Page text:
Components

  • Board Map of Nordic Countries
  • 120 Colored Train Cars
  • 110 Train Car cards
  • 46 Destination Tickets
  • 1 Globetrotter Bonus card
  • 3 Wooden Scoring Markers
  • 1 Rules booklet

Setup

Place the board map in the center of the table. Each player takes a set of 40 Colored Train Cars along with its matching Scoring Marker. Each player places his Scoring Marker on the starting location next to the 100 number on the Scoring Track running along the map's border.

Throughout the game, each time a player scores points, he will advance his marker accordingly. Shuffle the Train Car cards and deal a starting hand of 4 cards to each player. Place the remaining deck of Train Car cards near the board and turn the top five cards from the deck face-up.

Place the Globetrotter Bonus card face up next to the board.

Shuffle the Destination Ticket cards and deal 5 cards to each player. The Destination Ticket deck is then placed next to the board. Each player looks at their Destination Tickets and decides which ones they wish to keep.

A player must keep at least two, but may keep all five if he chooses. Any returned cards are removed from the game and put back in the box. Players keep their Destination Tickets secret until the end of the game.

You are now ready to begin.



Object of the Game

The object of the game is to score the highest number of total points. Points can be scored by:

  • Claiming a Route between two adjacent cities on the map;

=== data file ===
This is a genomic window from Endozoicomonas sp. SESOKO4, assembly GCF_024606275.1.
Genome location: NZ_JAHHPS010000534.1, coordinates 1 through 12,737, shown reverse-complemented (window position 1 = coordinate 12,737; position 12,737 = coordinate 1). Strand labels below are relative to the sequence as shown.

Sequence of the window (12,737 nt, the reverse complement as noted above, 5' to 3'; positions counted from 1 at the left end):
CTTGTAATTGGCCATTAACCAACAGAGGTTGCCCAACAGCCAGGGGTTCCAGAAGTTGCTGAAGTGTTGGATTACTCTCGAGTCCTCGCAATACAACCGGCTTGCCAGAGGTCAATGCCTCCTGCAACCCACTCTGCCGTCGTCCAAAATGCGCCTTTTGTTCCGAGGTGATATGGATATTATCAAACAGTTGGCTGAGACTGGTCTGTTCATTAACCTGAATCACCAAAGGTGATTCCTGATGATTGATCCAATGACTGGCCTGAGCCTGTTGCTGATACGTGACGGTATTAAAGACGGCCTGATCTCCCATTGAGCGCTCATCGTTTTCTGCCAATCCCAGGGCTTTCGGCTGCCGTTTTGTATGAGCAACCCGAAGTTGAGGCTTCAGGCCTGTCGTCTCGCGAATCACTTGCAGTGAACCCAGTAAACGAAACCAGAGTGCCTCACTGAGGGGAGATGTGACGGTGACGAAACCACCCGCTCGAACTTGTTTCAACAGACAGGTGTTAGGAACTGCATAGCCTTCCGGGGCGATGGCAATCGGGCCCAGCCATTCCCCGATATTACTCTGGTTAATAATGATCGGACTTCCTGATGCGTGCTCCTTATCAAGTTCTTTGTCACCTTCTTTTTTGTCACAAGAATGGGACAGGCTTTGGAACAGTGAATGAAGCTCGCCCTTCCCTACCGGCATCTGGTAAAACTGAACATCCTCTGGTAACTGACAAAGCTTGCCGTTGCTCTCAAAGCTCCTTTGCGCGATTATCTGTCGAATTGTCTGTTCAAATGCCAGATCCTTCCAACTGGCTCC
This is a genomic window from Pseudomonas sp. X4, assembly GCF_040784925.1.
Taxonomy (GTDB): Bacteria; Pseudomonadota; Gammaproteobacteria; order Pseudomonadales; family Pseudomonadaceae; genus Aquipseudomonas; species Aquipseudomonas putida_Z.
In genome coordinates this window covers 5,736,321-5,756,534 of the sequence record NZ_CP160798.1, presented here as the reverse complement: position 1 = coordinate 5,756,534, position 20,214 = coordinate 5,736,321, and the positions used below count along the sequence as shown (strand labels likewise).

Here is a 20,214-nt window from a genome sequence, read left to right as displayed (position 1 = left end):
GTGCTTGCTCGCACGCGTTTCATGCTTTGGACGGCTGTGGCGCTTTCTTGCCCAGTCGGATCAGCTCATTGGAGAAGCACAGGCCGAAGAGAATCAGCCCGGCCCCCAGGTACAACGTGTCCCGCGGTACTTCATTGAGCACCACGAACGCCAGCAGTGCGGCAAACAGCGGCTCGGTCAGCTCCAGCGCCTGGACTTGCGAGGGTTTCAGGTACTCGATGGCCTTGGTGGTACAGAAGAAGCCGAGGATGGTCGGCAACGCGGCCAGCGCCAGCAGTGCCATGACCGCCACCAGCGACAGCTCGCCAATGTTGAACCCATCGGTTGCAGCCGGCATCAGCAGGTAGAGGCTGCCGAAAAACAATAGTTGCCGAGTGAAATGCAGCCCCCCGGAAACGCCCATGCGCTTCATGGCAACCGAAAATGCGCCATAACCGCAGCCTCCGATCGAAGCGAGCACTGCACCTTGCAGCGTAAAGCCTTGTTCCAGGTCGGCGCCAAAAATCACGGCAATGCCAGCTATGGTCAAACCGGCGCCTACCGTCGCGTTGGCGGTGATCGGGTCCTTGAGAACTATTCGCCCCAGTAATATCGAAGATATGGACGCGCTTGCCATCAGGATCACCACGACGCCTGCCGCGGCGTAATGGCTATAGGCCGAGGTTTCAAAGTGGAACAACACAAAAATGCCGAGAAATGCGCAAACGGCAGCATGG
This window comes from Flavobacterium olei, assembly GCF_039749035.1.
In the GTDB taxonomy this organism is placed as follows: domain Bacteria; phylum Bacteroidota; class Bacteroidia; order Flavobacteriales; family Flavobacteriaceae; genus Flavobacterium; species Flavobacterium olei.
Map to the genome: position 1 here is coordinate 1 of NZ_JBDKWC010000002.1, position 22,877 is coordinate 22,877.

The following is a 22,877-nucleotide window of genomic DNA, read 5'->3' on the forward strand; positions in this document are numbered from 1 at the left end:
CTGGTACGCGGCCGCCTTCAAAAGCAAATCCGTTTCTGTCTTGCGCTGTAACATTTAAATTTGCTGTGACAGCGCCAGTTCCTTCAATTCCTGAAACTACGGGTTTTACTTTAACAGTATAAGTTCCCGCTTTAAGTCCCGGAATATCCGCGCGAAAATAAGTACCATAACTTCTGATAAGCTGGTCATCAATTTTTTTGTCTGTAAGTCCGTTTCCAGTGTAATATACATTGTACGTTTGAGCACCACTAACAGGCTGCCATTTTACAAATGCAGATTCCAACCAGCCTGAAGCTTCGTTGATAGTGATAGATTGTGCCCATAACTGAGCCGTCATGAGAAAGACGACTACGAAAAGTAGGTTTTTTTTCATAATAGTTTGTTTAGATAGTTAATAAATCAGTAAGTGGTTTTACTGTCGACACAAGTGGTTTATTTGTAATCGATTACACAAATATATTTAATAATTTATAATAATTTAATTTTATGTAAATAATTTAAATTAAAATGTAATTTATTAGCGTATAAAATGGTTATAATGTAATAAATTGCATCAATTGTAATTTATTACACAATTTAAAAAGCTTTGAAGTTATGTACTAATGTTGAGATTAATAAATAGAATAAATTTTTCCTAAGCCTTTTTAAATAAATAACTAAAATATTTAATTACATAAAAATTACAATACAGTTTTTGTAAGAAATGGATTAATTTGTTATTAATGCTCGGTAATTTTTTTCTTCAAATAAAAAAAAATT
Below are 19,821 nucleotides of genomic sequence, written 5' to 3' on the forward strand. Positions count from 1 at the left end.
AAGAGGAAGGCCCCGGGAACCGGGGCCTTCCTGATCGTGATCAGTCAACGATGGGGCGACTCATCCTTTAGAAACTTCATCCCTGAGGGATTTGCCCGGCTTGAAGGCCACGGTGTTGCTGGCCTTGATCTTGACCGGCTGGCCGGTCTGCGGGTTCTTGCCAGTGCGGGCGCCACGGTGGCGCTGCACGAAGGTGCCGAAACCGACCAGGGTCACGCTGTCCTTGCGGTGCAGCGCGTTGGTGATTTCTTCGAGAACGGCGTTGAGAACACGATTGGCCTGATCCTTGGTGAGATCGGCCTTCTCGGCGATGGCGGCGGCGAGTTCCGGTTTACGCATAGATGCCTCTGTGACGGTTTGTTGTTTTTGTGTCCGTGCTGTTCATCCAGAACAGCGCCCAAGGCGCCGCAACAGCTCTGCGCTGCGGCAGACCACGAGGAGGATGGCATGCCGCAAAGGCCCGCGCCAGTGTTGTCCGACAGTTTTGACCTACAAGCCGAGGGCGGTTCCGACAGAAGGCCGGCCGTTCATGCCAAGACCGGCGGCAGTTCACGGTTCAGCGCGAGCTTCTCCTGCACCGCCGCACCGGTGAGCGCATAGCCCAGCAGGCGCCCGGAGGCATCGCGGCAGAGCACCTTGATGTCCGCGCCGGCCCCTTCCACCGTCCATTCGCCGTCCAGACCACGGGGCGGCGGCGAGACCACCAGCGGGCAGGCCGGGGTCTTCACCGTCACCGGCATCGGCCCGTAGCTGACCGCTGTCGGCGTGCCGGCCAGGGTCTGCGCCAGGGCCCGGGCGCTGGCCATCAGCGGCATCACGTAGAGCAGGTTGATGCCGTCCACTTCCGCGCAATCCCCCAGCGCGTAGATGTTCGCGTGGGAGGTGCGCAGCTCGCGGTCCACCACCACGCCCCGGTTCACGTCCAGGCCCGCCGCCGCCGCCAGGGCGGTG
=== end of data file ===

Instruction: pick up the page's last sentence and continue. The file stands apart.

• Successfully completing a Continuous Path of routes between two cities listed on your Destination Ticket(s);

  • Completing the most Destination Tickets.


Points are deducted if you do not successfully complete the route on any given Destination Tickets you kept.



Game Play

The player who is the most experienced traveler goes first. Play then proceeds clockwise around the table, each player taking one turn at a time until the game ends. On his turn, a player must perform one (and only one) of the following three actions:


Draw Train Car Cards

The player may draw 2 Train Car cards. He may take any one of the face-up cards or he may draw the top card from the deck (this is a blind draw).

If he draws a face up card, he immediately turns a replacement card face-up from the deck. He then draws his second card, either from the face up cards or from the top of the deck.

Note: Unlike most Ticket To Ride games there is no restriction on the number of Locomotive cards you may draw per turn.


Claim a Route

The player may claim a route on the board by playing a set of Train Car cards that match the color and length of the route and then placing one of his colored trains on each space of that route.

He then records his score by moving his Scoring Marker the appropriate number of spaces (see Route Scoring Table) along the Scoring Track on the board.


Draw Destination Tickets

The player may draw 3 Destination Tickets from the top of the deck. He must keep at least one of them, but he may keep two or all three if he chooses.

Any returned cards are removed from the game and put back in the box, not to return to the game.


Train Car Cards

There are 8 types of regular Train Car cards, plus Locomotive cards. The colors of each type of Train Car card match various routes between cities on the board - Purple, Blue, Orange, White, Green, Yellow, Black, and Red.